Bernanke's response to Treasury Secretary Lew's proposal to replace Hamilton ($10 bill) with a woman.

    Say it ain't so, Jack (Ben Bernanke's Blog)

    [quote]"In the nineteenth century, a principal public role of central banks was to control banking panics, as the Bank of England would do quite successfully. Unfortunately, in large part because of populist opposition, neither the First Bank of the United States nor its successor, the Second Bank of the United States, would have their charters renewed. President Andrew Jackson led the opposition to the Second Bank, vetoing a bill passed by Congress to continue its operations. The expiration of the Second Bank's charter in 1836 likely worsened the very severe Panic of 1837, which was followed by a prolonged economic depression. The United States would go on to suffer numerous banking panics that would hamper its economic and financial development over the rest of the century.

    Hamilton's demotion is intended to make room to honor a deserving woman on the face of our currency. That's a fine idea, but it shouldn't come at Hamilton's expense. As many have pointed out, a better solution is available: Replace Andrew Jackson, a man of many unattractive qualities and a poor president, on the twenty dollar bill. Given his views on central banking, Jackson would probably be fine with having his image dropped from a Federal Reserve note. Another, less attractive, possibility is to circulate two versions of the ten dollar bill, one of which continues to feature Hamilton."[/quote]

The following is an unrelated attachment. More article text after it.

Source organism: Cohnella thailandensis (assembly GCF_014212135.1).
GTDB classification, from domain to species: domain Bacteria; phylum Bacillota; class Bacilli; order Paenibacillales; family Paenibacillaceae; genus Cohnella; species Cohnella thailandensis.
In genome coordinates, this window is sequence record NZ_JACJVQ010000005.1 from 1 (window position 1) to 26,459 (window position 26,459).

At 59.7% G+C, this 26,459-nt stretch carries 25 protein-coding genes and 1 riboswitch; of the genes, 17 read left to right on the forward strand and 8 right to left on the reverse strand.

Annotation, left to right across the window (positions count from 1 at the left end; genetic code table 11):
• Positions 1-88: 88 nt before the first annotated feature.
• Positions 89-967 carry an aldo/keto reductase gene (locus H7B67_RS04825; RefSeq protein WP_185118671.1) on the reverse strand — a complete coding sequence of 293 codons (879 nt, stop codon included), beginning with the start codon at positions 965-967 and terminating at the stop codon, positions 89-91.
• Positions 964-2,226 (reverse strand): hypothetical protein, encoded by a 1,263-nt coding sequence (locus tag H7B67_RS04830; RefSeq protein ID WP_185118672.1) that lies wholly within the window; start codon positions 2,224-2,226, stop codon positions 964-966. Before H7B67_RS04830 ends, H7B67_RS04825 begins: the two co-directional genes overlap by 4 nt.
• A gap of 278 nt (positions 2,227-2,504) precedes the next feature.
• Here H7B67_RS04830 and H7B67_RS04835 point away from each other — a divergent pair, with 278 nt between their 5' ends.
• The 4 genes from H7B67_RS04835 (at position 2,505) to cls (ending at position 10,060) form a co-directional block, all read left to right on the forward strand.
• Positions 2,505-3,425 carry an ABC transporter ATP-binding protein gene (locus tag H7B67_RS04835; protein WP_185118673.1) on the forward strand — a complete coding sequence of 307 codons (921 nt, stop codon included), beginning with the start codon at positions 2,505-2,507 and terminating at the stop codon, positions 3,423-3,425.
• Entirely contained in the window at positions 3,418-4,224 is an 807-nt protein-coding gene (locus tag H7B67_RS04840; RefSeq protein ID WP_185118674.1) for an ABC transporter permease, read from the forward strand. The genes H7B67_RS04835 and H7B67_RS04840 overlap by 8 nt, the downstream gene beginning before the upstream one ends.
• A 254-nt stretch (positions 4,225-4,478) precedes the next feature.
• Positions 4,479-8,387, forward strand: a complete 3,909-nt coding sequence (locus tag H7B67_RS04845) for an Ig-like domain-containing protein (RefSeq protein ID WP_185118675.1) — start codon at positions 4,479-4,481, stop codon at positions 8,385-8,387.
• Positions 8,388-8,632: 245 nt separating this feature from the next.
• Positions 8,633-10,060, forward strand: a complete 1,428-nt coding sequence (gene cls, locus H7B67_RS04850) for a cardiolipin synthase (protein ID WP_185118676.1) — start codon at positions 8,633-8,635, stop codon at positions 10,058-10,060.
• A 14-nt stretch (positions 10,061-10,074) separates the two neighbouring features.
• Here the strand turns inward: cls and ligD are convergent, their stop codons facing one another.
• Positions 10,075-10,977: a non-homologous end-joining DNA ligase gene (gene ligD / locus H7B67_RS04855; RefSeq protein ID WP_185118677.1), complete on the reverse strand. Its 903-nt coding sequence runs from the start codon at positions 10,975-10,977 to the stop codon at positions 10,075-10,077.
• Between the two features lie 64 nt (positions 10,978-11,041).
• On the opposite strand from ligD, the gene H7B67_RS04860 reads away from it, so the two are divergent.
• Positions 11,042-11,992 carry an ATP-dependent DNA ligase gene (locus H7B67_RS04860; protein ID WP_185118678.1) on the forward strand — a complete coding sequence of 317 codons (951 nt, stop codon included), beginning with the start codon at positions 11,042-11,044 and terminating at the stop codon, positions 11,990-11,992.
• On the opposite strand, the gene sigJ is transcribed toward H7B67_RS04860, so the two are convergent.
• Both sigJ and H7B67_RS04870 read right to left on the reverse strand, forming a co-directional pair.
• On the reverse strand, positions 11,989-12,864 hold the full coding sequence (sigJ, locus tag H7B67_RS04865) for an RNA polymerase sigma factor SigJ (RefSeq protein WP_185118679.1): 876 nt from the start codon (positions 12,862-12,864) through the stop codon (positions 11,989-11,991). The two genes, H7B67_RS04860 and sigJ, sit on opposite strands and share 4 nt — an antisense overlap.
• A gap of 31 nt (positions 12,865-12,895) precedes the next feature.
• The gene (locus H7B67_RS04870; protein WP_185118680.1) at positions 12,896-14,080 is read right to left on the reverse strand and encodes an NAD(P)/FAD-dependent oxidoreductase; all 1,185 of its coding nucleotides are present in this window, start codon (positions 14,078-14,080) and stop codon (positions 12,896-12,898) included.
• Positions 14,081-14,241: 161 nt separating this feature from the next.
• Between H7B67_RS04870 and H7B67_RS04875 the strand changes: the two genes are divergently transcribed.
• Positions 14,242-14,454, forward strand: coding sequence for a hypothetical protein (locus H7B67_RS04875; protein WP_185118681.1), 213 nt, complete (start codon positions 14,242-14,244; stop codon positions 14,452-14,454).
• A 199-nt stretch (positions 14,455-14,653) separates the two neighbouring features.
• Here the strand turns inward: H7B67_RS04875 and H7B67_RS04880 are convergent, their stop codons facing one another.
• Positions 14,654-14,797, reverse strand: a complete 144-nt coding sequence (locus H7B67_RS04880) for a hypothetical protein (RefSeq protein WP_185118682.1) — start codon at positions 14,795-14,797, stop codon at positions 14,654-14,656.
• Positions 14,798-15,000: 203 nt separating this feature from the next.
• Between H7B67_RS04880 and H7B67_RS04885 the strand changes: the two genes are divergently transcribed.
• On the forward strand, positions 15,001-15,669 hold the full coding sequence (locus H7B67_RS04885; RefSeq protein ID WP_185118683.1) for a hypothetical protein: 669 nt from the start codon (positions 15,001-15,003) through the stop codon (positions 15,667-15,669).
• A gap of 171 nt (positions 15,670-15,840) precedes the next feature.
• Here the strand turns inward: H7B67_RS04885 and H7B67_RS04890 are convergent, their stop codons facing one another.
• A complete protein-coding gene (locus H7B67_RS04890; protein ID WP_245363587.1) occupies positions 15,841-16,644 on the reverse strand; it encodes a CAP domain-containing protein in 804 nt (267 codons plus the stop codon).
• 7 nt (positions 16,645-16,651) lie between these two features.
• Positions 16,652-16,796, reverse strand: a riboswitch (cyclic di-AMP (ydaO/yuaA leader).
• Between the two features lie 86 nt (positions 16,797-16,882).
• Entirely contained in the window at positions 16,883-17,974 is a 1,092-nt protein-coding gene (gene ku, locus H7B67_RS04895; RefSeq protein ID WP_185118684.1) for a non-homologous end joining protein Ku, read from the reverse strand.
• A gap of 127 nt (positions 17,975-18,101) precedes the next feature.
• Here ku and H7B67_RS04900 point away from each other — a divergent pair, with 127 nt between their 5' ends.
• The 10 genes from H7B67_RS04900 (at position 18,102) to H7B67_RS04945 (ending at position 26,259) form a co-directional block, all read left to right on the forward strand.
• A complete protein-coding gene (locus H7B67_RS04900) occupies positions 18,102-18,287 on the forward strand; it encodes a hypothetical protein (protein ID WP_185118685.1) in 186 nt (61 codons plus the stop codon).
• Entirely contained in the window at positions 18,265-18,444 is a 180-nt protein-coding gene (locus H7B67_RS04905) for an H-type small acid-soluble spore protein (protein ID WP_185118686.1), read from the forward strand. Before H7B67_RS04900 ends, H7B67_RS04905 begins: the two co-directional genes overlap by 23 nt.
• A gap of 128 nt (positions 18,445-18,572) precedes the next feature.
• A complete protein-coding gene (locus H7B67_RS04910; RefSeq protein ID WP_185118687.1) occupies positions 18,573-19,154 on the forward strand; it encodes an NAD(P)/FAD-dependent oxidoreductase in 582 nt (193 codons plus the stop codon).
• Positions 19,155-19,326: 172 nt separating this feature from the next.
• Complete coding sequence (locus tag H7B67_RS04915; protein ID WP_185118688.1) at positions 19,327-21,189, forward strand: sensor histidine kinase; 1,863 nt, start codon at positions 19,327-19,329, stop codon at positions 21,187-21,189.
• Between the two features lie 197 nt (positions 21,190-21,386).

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  • Tue, Jun 23, 2015 - 2:11am


    Arthur Robey

    Status: Platinum Member

    Joined: Feb 03 2010

    Posts: 1814

    Anti intellectualism

    You are doing a Stirling job populating the digest Pinecar.

    I see that the young man responsible for the shootings is sporting both the flags of the Republic of South Africa and Rhodesia, to my dismay. Give a dog a bad name and hang it. I wonder if he read the words on the Rhodesian flag? Sit Nomine Digna. (May I be worthy of the name.) 


    The tone of the article repulsed me. I do not enjoy having my values prescribed to me by anyone. Propaganda is for proper geese. I may be persuaded to abandon my values by reasoned argument supported by empirical evidence, but not by declarative statements. 

    The issue is not moot. In Rhodesia we had a clash of Values. The Rhodesians valued a well run economy, the opposition prefered equality and dignity. Forced to chose, which would you vote for? Civilization or dignity?

    Edit: I choose civilization.  There is no dignity in poverty.